Spring took its sweet time before making a full and committed appearance in the air.
I’m a grown woman who doesn’t drive.
Nowadays, I take my first coffee of the day with an extra shot of catastrophe.
Is it overly optimistic to expect flowers from one’s husband on Mother’s Day? Apparently it is. “You are not my mother,” proclaims the empty-handed and...
Lebanese women are apparently so good-looking people should travel here according to U.Cityguide’s: “Top Ten Countries With The Most Beautiful Women In The...
If you enjoy a quiet life then here’s a tip: Never initiate a conversation about customer service standards in Lebanon.
This winter has been unbearably harsh. Admittedly it’s not quite a Boston whiteout scenario, but dramatic enough by poorly infrastructured, underresourced...
I am listening to a song by Lebanese folk-rock band Postcards.
I’d like to discuss humility – or to be more precise, the lack of it. I’d like to say the Lebanese are a humble understated lot, who never brag or boast or...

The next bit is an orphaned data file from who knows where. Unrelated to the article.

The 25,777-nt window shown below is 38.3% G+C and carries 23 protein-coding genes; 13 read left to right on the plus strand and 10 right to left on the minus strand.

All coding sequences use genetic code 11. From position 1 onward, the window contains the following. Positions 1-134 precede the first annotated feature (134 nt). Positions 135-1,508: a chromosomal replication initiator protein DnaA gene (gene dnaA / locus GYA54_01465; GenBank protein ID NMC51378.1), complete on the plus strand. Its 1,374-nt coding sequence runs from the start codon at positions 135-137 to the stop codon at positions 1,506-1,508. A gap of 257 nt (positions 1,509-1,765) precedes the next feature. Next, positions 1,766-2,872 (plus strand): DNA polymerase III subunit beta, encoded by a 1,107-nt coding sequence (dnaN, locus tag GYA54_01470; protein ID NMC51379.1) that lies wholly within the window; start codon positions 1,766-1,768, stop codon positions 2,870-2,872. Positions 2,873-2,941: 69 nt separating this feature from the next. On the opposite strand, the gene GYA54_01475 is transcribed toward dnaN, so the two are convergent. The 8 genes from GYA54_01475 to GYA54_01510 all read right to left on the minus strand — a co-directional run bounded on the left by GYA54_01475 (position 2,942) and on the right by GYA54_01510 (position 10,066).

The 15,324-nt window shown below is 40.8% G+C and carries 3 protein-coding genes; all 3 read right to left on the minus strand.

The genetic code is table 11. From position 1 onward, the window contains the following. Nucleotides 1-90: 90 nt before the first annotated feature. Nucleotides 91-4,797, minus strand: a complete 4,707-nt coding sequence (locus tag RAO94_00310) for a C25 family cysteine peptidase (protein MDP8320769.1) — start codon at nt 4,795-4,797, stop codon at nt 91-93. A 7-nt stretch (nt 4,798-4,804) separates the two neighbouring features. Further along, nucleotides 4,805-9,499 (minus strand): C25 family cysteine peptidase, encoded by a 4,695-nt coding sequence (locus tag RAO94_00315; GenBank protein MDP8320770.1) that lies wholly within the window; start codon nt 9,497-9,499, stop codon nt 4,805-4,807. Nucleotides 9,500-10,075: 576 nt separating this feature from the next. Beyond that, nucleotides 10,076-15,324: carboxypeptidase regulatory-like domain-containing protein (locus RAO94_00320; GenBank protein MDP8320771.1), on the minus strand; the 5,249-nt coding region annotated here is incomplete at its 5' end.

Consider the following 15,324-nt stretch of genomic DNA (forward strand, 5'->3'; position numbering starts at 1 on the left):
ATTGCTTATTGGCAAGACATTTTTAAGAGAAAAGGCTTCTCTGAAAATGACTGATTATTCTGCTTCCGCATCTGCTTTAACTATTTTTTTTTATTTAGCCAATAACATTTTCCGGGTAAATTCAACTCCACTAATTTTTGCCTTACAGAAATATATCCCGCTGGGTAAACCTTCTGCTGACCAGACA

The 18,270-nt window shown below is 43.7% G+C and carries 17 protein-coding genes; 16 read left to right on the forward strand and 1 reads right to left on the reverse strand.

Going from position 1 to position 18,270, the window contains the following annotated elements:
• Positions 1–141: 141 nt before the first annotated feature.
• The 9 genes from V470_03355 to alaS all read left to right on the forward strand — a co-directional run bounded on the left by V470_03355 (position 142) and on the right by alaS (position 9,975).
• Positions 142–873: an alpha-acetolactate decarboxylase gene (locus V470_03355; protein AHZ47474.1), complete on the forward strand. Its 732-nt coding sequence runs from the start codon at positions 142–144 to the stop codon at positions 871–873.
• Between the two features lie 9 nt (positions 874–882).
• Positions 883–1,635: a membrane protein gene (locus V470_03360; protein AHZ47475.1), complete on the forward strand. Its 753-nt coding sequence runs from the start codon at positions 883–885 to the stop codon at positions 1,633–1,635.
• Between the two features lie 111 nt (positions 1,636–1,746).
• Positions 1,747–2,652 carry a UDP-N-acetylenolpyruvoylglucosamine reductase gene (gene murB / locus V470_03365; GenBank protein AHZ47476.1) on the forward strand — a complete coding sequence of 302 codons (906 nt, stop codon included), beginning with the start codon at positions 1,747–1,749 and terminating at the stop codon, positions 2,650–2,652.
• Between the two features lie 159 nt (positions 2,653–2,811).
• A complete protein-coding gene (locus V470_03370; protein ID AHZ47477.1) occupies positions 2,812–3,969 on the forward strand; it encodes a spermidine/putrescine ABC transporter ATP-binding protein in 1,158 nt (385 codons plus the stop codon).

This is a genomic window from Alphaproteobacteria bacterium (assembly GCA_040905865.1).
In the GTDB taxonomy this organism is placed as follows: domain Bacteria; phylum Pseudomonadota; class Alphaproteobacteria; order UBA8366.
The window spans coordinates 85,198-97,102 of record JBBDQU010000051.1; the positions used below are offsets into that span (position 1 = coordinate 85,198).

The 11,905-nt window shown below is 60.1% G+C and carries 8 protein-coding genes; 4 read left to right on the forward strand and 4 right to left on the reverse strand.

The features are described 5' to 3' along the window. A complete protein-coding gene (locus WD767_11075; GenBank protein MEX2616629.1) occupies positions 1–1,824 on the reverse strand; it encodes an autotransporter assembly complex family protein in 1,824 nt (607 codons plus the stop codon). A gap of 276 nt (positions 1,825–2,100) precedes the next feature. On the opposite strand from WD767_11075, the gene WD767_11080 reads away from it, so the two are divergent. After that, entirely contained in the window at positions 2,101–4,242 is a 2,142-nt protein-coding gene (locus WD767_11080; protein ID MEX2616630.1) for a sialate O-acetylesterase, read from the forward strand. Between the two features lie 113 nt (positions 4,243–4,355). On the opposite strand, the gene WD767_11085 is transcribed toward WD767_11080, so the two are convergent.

“Do not talk to strangers.” I was haunted by these words growing up where I did.
Here’s a small exercise to start the day: If I say the word Lebanon, what are the very first images and words that spring to mind?
Have you ever wondered why the Lebanese abroad can stand patiently in line whenever they’re required to do so, but suddenly lose that ability – and all notion...
Today to the utter delight of mothers and dismay of children, schools finally opened the doors that had been closed by Zina.
There is nothing more frustrating than sitting in holiday traffic, but now that the congestion has eased up, I’ve got to admit, I’m sort of missing it.
Three more days to go before we get to say bye to the mother of all anni horribiles and hopefully have it fade into distant memory.
I want to grow old in Lebanon. Yes, you heard me right and before you accuse me of blind patriotism, allow me to explain.
Beirut’s streets have seen a lot of action over the past few decades, but very little of that action has involved walking.
If there’s one thing that unites Lebanese of all denominations almost as much as a shared love of tabbouleh, it’s the childish delight in all that sparkles...
I get a warm fuzzy feeling when there’s an international book fair in town and the book part is only the half of it.
The Lebanese are famous for partying, but this year’s washout Independence Day celebrations – canceled reluctantly – could not be blamed on the rain.